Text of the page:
Paul Kitagaki Jr. / pkitagaki@sacbee.com

Power forward Reggie Evans, a 12-year veteran, has taken a leadership role on the Kings.

Kings’ Evans stays positive after trade from contender

Published: Sunday, Mar. 9, 2014 - 12:00 am
Last Modified: Sunday, Mar. 9, 2014 - 9:54 pm

Many people believed Reggie Evans would be upset to be a Sacramento King.

He’s not.

“At the end of the day, I’m still living out my dream,” Evans said.

But if Evans had been angry about being traded from a playoff contender, Brooklyn, to a lottery team, it would have been understandable.

Players with 12 seasons in the NBA are usually chasing a championship, not looking for chances to mentor young players on a struggling team.

But in a nod to the veterans who guided him as an undrafted rookie out of Iowa in 2002 with Seattle, the 6-foot-8 power foward sees this as a chance to reciprocate and pass along what he learned.

So when the Nets traded Evans and Jason Terry for Marcus Thornton last month, Evans embraced the role he’ll have in his return to Brooklyn on Sunday against the Nets.

“Yeah, it’s fun,” said Evans, 33. “We’ve got a good coaching staff that allows me to do my best to bring some leadership in here. I was in that position when I first got in the league where Rashard (Lewis), Gary Payton and Elden Campbell had to be that leader for me. Now it’s like they’ve passed that torch, and now I can be a leader on a young team. I’m the oldest by age and the oldest by years, and they kind of look for that leadership.”

Never been a superstar, Evans has stayed in the league because of his tenacity in the paint.

It didn’t take long for players such as DeMarcus Cousins and Isaiah Thomas to listen to Evans’ advice and for him to gain the respect of his new teammates.

“I think some guys are scared of him,” Kings coach Michael Malone said with a smile. “Reggie is known as a hard-nosed, tough kid who has a lot of experience on a lot of very good teams. And I think from Day One when he came in, he had the respect, and it’s a different kind of respect.”

Unlike other veterans, Evans already has connected with Thomas, Cousins and other players. Evans is direct but not demeaning.

That’s important in a locker room with young players who could be put off as they try to establish themselves in the league.

“Some people take advantage of that (leadership role) and overly try to get on guys,” Evans said. “But I just try to be respectful and also encourage them to continue to work hard. If you miss a shot, so what? Shoot it again. If you miss (a pass to) me, so what? It’s the game of basketball – make it up on defense. And also just by working hard.”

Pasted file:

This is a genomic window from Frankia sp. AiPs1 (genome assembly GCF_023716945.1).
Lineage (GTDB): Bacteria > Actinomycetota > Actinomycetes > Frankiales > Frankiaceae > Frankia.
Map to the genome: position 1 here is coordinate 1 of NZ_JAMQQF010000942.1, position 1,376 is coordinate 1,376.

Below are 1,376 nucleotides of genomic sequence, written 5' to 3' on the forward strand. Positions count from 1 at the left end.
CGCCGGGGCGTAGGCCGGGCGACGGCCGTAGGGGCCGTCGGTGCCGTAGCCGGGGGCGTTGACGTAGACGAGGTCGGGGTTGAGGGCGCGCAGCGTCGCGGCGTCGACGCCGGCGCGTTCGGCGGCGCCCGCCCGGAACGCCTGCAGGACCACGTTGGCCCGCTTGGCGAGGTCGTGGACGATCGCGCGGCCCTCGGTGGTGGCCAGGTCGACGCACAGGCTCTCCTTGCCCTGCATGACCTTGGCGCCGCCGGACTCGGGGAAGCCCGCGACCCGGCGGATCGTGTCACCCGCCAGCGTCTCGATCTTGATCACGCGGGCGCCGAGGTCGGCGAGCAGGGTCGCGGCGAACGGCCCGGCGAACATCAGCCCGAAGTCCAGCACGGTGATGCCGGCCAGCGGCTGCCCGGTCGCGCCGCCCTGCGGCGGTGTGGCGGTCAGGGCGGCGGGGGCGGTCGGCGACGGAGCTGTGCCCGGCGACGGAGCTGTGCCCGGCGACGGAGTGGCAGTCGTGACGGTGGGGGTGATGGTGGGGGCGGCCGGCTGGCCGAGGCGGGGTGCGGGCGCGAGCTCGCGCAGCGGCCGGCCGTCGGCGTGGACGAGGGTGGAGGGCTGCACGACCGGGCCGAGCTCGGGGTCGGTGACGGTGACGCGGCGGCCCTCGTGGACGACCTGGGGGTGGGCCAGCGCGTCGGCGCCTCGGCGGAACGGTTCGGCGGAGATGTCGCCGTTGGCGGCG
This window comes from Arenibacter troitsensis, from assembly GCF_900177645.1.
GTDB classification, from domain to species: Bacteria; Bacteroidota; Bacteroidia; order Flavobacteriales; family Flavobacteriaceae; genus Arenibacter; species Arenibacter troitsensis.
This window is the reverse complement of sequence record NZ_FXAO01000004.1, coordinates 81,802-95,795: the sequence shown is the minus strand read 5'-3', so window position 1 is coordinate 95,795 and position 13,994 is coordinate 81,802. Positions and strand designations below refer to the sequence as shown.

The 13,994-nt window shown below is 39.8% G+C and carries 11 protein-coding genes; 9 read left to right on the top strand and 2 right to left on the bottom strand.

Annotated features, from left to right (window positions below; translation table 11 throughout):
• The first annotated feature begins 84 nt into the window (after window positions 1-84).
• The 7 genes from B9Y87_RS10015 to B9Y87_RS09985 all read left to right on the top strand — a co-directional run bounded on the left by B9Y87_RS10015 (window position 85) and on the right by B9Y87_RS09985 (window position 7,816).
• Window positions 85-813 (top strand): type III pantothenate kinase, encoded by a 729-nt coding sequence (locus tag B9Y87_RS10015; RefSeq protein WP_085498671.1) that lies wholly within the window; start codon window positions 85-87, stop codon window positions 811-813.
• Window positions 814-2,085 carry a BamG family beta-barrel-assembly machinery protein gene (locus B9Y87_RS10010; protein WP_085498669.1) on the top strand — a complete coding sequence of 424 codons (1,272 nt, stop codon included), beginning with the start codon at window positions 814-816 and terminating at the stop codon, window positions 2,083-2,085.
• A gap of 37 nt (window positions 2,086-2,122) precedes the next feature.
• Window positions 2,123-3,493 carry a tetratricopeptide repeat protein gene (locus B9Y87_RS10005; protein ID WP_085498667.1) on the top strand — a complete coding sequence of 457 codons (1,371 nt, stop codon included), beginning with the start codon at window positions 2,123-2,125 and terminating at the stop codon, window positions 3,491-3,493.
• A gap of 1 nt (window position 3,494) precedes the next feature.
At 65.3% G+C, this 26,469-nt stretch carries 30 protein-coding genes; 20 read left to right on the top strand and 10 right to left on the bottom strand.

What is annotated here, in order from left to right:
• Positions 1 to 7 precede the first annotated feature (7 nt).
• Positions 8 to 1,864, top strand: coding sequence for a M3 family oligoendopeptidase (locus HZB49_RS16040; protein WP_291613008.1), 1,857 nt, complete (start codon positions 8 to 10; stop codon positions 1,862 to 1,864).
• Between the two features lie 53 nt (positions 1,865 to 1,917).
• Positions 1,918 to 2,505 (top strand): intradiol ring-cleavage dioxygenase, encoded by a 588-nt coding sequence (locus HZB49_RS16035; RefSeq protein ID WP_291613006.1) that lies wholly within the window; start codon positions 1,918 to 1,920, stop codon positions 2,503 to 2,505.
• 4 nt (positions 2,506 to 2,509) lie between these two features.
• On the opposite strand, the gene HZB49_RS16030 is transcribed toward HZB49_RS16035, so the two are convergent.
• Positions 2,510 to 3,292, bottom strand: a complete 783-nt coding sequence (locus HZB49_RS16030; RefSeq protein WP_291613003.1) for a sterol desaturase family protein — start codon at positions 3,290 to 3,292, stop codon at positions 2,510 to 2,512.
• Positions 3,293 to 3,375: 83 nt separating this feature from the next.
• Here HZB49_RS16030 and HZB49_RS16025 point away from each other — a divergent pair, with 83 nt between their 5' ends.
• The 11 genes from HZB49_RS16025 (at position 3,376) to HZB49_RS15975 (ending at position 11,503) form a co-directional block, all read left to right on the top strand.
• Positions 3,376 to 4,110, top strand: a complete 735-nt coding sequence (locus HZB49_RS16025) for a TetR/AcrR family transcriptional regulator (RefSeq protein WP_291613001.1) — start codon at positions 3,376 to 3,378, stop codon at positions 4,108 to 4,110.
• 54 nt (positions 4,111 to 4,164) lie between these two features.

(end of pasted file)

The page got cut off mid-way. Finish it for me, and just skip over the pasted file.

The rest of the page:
Evans works hard on the court, as he has throughout this career. He has averaged 7.3 points and 8.4 rebounds in seven gamesas an important reserve for the Kings.

“He’s been a joy,” Malone said. “Obviously, on the court, he’s been tremendous for us. You knew he could rebound at a high level, he was physical, he could defend. He’s been giving us a lot of scoring that I don’t think anybody anticipated. And then his leadership – his veteran leadership in the locker room and on the floor – has been a huge addition and a positive for the team.”

That includes being a role model on the court.

When Milwaukee forward Ersan Ilyasova punched Evans in the stomach and pushed him to the floor during last Wednesday’s game, Evans laughed it off.

Evans admits he would have reacted differently in his younger days. But on a team with three players in the top five in technical fouls – Cousins, Thomas and Jason Thompson – someone has to be level-headed.

“I couldn’t react to that dude,” Evans said. “That would be defeating the purpose.”

Evans credits his mentors in Seattle with helping him be a leader for the Kings.

“I had (Ray) Allen, so I had real, real cool veterans,” Evans said. “Vitaly Potapenko, Marcus Camby, and then I had Nate (McMillan) and (Dwane) Casey as coaches. It don’t get no better than that. I was groomed and rooted by great veterans.”

And Evans is glad to pass along all they taught him.


Follow The Bee’s Jason Jones on Twitter @mr_jasonjones and read more about the team at www.sacbee.com/kings.

Read more articles by Jason Jones



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